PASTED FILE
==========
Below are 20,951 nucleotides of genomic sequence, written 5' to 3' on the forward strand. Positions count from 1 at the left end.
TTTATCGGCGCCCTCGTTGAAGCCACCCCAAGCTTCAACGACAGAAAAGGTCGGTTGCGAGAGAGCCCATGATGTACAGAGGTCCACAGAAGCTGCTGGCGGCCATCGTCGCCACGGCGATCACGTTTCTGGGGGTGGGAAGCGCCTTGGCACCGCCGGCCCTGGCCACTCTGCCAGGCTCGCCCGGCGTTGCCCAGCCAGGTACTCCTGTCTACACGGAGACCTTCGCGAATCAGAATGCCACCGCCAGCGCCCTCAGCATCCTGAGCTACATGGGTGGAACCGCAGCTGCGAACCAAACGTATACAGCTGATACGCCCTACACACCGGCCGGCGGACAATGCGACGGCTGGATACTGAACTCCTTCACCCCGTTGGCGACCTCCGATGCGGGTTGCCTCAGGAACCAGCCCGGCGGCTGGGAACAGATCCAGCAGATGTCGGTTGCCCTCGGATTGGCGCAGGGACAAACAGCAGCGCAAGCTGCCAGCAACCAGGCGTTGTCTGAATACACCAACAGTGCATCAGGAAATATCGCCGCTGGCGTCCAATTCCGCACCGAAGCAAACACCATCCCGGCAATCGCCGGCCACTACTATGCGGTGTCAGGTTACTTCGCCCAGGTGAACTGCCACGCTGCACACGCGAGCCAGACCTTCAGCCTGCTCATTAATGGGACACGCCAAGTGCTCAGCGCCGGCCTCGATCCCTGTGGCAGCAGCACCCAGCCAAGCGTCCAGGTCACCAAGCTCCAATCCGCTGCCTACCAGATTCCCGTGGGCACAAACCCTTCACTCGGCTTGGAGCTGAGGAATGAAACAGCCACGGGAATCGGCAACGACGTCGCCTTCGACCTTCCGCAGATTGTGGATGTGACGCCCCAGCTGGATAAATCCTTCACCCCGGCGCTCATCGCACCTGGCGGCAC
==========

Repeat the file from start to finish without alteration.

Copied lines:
Below are 20,951 nucleotides of genomic sequence, written 5' to 3' on the forward strand. Positions count from 1 at the left end.
TTTATCGGCGCCCTCGTTGAAGCCACCCCAAGCTTCAACGACAGAAAAGGTCGGTTGCGAGAGAGCCCATGATGTACAGAGGTCCACAGAAGCTGCTGGCGGCCATCGTCGCCACGGCGATCACGTTTCTGGGGGTGGGAAGCGCCTTGGCACCGCCGGCCCTGGCCACTCTGCCAGGCTCGCCCGGCGTTGCCCAGCCAGGTACTCCTGTCTACACGGAGACCTTCGCGAATCAGAATGCCACCGCCAGCGCCCTCAGCATCCTGAGCTACATGGGTGGAACCGCAGCTGCGAACCAAACGTATACAGCTGATACGCCCTACACACCGGCCGGCGGACAATGCGACGGCTGGATACTGAACTCCTTCACCCCGTTGGCGACCTCCGATGCGGGTTGCCTCAGGAACCAGCCCGGCGGCTGGGAACAGATCCAGCAGATGTCGGTTGCCCTCGGATTGGCGCAGGGACAAACAGCAGCGCAAGCTGCCAGCAACCAGGCGTTGTCTGAATACACCAACAGTGCATCAGGAAATATCGCCGCTGGCGTCCAATTCCGCACCGAAGCAAACACCATCCCGGCAATCGCCGGCCACTACTATGCGGTGTCAGGTTACTTCGCCCAGGTGAACTGCCACGCTGCACACGCGAGCCAGACCTTCAGCCTGCTCATTAATGGGACACGCCAAGTGCTCAGCGCCGGCCTCGATCCCTGTGGCAGCAGCACCCAGCCAAGCGTCCAGGTCACCAAGCTCCAATCCGCTGCCTACCAGATTCCCGTGGGCACAAACCCTTCACTCGGCTTGGAGCTGAGGAATGAAACAGCCACGGGAATCGGCAACGACGTCGCCTTCGACCTTCCGCAGATTGTGGATGTGACGCCCCAGCTGGATAAATCCTTCACCCCGGCGCTCATCGCACCTGGCGGCAC